1.4 Development of the Strategy, 1.5, 1.6

Contaminated Land Inspection Strategy
1.4 Development of the Strategy

B&NES Council has developed the Strategy following guidelines [6] issued by the Department for Transport, Local Government and the Regions (DTLR).

The final version of the Strategy, taking into account consultee’s comments, will be presented to the Council’s elected members at the Housing and Public Protection Committee meeting on 15th November 2001. The Environment Agency will be supplied with a copy of the final Strategy.

1.5 Financial Implications

In the year 1999/2000 the Government included start up funds of £25,000 per local authority (£12m in total) via the Standard Spending Assessment to help local authorities develop inspection strategies, carry out site investigations, forward enforcement action and create a scientific officer post specifically to deal with contaminated land.

In 2003/2004 £12 million per year was added to the “Environmental Protection and Cultural Services” components of national totals for Standard Spending Assessment to assist local authorities in implementing Part IIA.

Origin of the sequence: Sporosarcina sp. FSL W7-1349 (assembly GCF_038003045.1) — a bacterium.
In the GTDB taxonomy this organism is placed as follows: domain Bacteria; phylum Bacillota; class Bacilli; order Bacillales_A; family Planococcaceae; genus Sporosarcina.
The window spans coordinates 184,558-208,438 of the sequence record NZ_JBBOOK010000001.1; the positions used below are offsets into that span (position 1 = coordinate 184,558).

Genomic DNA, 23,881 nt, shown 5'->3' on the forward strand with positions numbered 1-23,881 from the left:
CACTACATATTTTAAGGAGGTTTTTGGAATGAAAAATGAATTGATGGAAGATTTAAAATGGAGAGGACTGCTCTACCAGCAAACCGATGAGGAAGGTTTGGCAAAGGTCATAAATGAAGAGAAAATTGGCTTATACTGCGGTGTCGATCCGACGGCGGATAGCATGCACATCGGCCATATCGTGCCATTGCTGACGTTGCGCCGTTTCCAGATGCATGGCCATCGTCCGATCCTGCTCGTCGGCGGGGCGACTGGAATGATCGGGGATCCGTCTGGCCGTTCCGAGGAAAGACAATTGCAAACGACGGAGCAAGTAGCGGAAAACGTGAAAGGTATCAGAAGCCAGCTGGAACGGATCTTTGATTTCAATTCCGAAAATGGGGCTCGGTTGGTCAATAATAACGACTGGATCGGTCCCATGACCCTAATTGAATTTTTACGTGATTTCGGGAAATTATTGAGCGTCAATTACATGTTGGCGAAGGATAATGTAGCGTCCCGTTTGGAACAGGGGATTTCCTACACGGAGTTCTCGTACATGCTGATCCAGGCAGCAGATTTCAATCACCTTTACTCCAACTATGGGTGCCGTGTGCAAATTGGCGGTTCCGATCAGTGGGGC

Further funds for the investigation and remediation of contaminated land are also available through the Supplementary Credit Approval (SCA) Programme, managed by DEFRA.

1.6 Objectives of Strategy Document

This Strategy document has been produced to meet the requirements of the contaminated land regime, which are as follows:

  • The publication of a strategy on the inspection of the local authority’s area under the contaminated land regime.

  • To demonstrate how the authority meets the criteria in paragraphs B.9-10 and B.15 of the statutory guidance.

  • To inform all the stakeholders of the authority’s intentions.

  • To provide information to the Environment Agency for its report on contaminated land.

  • A strategic approach to the inspection of the District.

Furthermore, the Strategy is aimed at providing a clear and explanatory reference, which may be utilised in clarifying what contaminated land is, how it is to be dealt with in the District, what information there is available and how it may be accessed.

Above all it is hoped that it goes some way to prevent negative issues concerning contaminated land such as misinformation, blight and inappropriate remediation.

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